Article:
In regard to workouts, this shift in thinking from physiological training to brain training has a serious impact. Human perception is incredibly malleable — we can choose to alter the way we “naturally” perceive reality through all sorts of techniques, or simple decision-making. For example, all runners must know they have the ability to catch themselves thinking negative thoughts about a workout, and turn those thoughts on their head, or to cease beating themselves up about an injury and start thinking about what the injury is teaching them. By shifting your focus to brain training, the whole purpose, and then experience of a workout changes dramatically. The above workout is a good example.
If my focus is physical fitness, when I experience moments of intense suffering I tend to doubt myself, or at least have to wrestle with my self over continuing to push. However, in the same workout, if I am focused on brain training, when the same moments of suffering arrive I know that I am now achieving the goal of the workout. It is not something to push aside or tune out. Quite the opposite — it is something to absorb, process, maybe even relish. It is the purpose of the workout, to make my brain more used to the feeling so I am less likely to hesitate in a race.
Part of what is happening in the brain training context of a hard workout is the brain is accepting the idea that you are not going to die right away. Fitzgerald provides some excellent descriptions of how the human brain, through self-preservation mechanisms, begins to tell the muscles to stop working so hard well before the reality of death arrives. If it did not do this, we could exercise ourselves to death. However, the buffer zone of a normal, (mortal?) human brain is exaggerated; larger than necessary. All good competitive runners essentially have decreased the buffer zone by training and racing, but really good runners simply train their brains to push just a little closer to death before shutting down the machine. It is such a simple idea, and at first the idea of training the brain on the track may seem daunting, but it too is simple. My sense is that it really is just about shifting the focus of your running, or rather, shifting your focus on your training. You can apply this shift to an existing workout – just think about your goal differently. From there, you will very likely begin designing workouts differently.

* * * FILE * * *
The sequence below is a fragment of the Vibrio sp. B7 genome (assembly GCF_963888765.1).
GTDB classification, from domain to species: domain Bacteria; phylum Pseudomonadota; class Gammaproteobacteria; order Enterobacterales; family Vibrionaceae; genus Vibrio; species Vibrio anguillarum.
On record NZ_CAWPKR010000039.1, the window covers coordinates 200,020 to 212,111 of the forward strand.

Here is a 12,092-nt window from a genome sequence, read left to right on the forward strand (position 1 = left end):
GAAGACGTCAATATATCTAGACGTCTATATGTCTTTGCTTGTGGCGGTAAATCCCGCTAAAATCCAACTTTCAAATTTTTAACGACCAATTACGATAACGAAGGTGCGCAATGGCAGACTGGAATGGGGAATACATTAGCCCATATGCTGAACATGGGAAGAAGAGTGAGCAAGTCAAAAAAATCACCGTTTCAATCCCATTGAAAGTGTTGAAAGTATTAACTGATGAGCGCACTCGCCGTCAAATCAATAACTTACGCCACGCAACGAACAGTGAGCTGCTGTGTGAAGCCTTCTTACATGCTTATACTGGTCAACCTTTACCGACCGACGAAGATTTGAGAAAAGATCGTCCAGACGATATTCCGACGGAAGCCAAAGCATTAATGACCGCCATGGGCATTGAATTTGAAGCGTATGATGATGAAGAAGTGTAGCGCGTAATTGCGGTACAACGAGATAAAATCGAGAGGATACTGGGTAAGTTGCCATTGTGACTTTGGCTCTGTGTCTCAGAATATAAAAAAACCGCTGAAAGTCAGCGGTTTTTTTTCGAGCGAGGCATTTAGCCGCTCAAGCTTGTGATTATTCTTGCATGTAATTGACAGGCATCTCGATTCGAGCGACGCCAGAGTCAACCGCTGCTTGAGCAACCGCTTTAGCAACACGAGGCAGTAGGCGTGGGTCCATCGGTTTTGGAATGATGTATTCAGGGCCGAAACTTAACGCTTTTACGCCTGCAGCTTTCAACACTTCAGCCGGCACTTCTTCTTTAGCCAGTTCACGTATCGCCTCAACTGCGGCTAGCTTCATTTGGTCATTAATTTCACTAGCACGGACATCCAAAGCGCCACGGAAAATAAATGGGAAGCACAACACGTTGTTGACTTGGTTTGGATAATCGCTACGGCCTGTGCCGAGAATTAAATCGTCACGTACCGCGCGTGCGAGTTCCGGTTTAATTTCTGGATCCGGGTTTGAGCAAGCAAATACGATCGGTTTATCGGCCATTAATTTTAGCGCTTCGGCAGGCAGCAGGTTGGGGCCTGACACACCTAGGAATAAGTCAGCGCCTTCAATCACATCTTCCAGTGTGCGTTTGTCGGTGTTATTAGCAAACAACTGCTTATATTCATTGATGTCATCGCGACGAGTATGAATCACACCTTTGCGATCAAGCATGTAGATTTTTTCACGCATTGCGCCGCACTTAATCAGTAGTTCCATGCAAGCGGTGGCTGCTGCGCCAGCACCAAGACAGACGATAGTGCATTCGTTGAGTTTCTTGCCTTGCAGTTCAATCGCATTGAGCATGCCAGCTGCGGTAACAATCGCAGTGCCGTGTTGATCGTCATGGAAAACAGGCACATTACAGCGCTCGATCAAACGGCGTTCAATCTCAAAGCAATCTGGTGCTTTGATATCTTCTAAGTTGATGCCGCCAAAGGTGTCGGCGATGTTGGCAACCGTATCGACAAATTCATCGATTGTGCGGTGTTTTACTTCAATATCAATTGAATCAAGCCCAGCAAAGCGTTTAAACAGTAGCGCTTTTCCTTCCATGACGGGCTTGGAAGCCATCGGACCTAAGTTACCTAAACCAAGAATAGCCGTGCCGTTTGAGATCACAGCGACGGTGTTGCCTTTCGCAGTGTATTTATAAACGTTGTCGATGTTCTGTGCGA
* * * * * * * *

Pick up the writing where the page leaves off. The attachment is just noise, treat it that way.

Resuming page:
A final thought: it is probably a good idea to only engage in serious sufferfests once a week or less. If you think about it, there are two types of burnout. Physical burnout comes from too much mileage. Mental burnout comes from over-taxing the cognitive brain. Trying to wrap your head around too many very hard, intense workouts will cause your brain to rebel. Developing brain synapses to support intense physical activity is a physiological process, but in order to do it you have to subject yourself to mental (cognitive) stress. All of us achieve physical burnout from time to time, and the symptoms are mostly getting sick and straining muscles. We recover from physical burnout (overtraining) relatively quickly. The burnout that causes a college athlete with crazy potential to quit running for 20 years is mental. It takes longer to induce, and much longer to recover. If your general motivation is waning, my bet is you are doing too many mentally challenging workouts.
If you shift your focus to brain training, you are probably much less likely to develop mental burnout, because instead of trying to tune out the suffering, you are seeking it, and therefore acutely aware when you are achieving it. By planning workouts with a purpose of brain training, you will be less likely to engage in it by mistake, or mindlessly. One very interesting effect of this on me is that I now am completely grounded in my easier days. I am now completely freed up, mentally, to run 5 miles as slow as I feel like, without thinking I am somehow not progressing or accomplishing something. Quite the opposite. With planned brain training workouts, I recognize the easier runs and workouts are essential pieces of my program.
That is a serious perception shift.